Posture in Children
- “The position in which you hold your body when standing or sitting”
What does having good posture mean?
The main components of good posture are those that allow your weight balanced over your centre of gravity (your feet) equally, sitting up straight and maintaining correct form when moving/exercising (Watson & C Mac, 2000).
Here are some elements a Chiropractor will look for during an examination regarding posture:
- Ears level
- Shoulders level
- Elbows level
- Hips level
- Knee heights even and pointing forward
- Ears, shoulders, pelvis, knees and ankles in line (from the side)
- Abdominal muscles braced
Why is good posture in children important?
In their first few years of life children grow rapidly and their postural systems are constantly developing and adapting, by 10 years old most of these systems have matured (Admin, 2018).
Gravity exerts force on joints, ligaments and muscles and good posture helps distribute this force evenly throughout the body. Therefore, no one structure is being stressed. Being able to initiate good movement patterns early on is vital in preventing structural changes occurring and increasing the risk of pain and injury. Posture plays an important role for children because the habits they develop in childhood can stay with them for a lifetime (Admin, 2019).
“It’s easier to maintain good postural habits in children than it is to fix the problems they cause in an adult.”
What activities can lead to bad posture in children?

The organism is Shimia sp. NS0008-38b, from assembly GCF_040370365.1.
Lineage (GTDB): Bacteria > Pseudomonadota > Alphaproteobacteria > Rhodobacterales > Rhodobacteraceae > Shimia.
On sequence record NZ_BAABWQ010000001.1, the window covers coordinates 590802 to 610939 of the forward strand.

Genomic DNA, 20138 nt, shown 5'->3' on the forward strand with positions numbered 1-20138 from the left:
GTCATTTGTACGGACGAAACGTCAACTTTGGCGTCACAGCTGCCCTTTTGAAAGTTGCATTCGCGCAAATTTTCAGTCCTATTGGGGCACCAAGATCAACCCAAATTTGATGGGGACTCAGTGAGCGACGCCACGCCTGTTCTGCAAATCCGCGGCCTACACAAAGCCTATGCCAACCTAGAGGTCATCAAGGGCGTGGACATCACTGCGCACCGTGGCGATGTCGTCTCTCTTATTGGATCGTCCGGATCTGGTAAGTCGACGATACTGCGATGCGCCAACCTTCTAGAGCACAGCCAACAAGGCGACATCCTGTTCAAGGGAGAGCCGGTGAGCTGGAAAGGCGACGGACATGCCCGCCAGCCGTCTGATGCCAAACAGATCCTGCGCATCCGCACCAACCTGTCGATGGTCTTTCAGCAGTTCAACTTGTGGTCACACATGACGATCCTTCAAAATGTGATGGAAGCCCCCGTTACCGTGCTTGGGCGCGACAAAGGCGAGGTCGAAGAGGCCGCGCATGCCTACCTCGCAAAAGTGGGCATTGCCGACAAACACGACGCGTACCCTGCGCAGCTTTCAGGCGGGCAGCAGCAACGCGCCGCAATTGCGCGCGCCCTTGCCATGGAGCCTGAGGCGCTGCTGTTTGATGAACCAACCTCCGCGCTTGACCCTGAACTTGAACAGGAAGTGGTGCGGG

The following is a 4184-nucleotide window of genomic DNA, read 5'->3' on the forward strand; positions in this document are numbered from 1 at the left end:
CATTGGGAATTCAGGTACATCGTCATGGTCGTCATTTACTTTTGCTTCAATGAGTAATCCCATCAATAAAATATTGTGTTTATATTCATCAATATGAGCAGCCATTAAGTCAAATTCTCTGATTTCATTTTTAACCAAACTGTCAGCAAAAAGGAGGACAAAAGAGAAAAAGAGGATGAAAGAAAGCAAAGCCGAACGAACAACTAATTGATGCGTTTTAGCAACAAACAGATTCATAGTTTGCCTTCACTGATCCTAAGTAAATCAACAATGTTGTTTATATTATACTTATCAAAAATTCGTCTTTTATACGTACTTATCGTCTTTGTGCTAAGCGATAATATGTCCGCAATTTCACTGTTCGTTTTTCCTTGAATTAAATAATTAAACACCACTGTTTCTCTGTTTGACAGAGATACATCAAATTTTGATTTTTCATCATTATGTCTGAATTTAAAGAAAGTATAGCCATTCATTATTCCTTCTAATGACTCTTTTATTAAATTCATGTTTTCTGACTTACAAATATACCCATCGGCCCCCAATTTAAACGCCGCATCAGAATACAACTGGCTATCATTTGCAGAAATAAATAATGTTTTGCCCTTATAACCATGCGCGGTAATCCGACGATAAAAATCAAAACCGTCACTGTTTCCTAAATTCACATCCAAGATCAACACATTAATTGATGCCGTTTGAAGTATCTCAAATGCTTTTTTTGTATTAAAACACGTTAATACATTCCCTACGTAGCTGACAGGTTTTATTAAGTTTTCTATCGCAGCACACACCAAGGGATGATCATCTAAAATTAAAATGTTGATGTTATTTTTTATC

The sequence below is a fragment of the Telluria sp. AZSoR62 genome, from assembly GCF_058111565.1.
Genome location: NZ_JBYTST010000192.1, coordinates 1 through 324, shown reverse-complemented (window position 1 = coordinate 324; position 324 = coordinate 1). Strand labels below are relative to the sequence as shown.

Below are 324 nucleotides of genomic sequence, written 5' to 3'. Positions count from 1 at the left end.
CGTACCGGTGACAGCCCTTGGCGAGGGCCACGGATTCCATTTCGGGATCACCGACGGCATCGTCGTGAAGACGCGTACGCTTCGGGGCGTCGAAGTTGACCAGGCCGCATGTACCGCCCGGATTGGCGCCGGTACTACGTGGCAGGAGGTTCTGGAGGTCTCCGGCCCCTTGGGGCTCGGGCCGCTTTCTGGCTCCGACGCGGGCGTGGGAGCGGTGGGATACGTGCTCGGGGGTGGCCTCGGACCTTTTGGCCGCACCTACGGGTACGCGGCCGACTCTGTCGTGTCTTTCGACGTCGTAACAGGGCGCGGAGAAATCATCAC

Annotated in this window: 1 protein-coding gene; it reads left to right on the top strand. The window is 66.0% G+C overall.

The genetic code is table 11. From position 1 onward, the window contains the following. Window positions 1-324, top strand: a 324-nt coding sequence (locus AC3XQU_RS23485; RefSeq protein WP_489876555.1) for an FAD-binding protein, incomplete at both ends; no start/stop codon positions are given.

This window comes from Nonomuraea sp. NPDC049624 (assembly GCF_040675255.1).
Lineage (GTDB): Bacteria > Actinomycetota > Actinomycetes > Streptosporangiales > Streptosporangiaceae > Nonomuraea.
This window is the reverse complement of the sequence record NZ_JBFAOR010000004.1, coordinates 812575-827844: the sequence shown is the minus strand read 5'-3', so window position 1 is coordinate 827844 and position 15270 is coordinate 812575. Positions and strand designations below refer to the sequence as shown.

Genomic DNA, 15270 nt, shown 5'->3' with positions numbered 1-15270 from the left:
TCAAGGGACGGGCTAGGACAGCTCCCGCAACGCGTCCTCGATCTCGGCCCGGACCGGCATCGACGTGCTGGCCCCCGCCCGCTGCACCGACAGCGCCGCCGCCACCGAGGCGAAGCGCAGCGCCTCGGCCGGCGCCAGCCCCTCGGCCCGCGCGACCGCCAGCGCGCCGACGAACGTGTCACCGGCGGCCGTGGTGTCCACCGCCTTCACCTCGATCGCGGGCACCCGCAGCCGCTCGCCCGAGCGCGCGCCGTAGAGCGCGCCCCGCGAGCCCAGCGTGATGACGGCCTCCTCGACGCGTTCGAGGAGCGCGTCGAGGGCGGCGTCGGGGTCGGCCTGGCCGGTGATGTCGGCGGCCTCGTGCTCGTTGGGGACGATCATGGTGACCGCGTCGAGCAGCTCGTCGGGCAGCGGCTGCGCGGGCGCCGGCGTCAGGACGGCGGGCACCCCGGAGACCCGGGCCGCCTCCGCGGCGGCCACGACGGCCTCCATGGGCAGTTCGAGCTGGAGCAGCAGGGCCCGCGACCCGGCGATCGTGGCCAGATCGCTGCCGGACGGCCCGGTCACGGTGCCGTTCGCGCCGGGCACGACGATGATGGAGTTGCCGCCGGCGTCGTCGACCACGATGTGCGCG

- Hunching and rounding the shoulders whilst sitting
- Spending too much time looking down e.g. mobile phones, tablets, game consoles.
- Not getting enough or a variety of physical activity
- Sitting too much for too long
- Wearing shoes that are too rigid or restrictive (Admin, 2019)
What problems can bad posture cause?
- Back pain
- Shoulder pain
- Neck pain
- Fatigue (tension and compression added to compensatory muscles)
- Postural/structural changes
- Changes in gait (Admin, 2019)
What are some ways to help encourage good posture in children?
- Keep them active
In the UK it is recommended that children aged 5-17 should do at least an average of 60 minutes through the day of moderate-to-vigorous intensity, mostly aerobic, physical activity. This can be achieved in short bursts, but some activity should be impact (e.g running), for strong bones and dynamic muscles, which help support a healthy cardiovascular system (WHO, 2022).
- Limit Electronics
Restrict the amount of time spent being sedentary, particularly the amount of recreational screen time. This usually promotes bad postural habits and inhibits physical exercise (Quka et al., 2015).
- Encourage good posture
“Sit/stand like the tallest giraffe or sunflower.” Creating length through the spine allows the correct postural muscles to function. The more these muscles work, the more the brain learns that this is normal and will do it automatically.
- Strong feet
Allow children to run around barefoot wherever safe, this can help strengthen and tighten foot muscles to help stabilise the feet and help support better posture.
- Avoid creating dominance in one side of the body
Humans are creatures of habit, especially children. When riding a scooter – change the pushing leg, encourage footballers to strike with both feet etc.
- Equal loading
Keep school bags as light as possible, only carrying what is needed and make sure backpacks are worn on BOTH shoulders.
- Don’t over-stretch
Young children are usually quite flexible, hypermobility can be as problematic as stiff bodies (Admin, 2019).
- Encourage good balance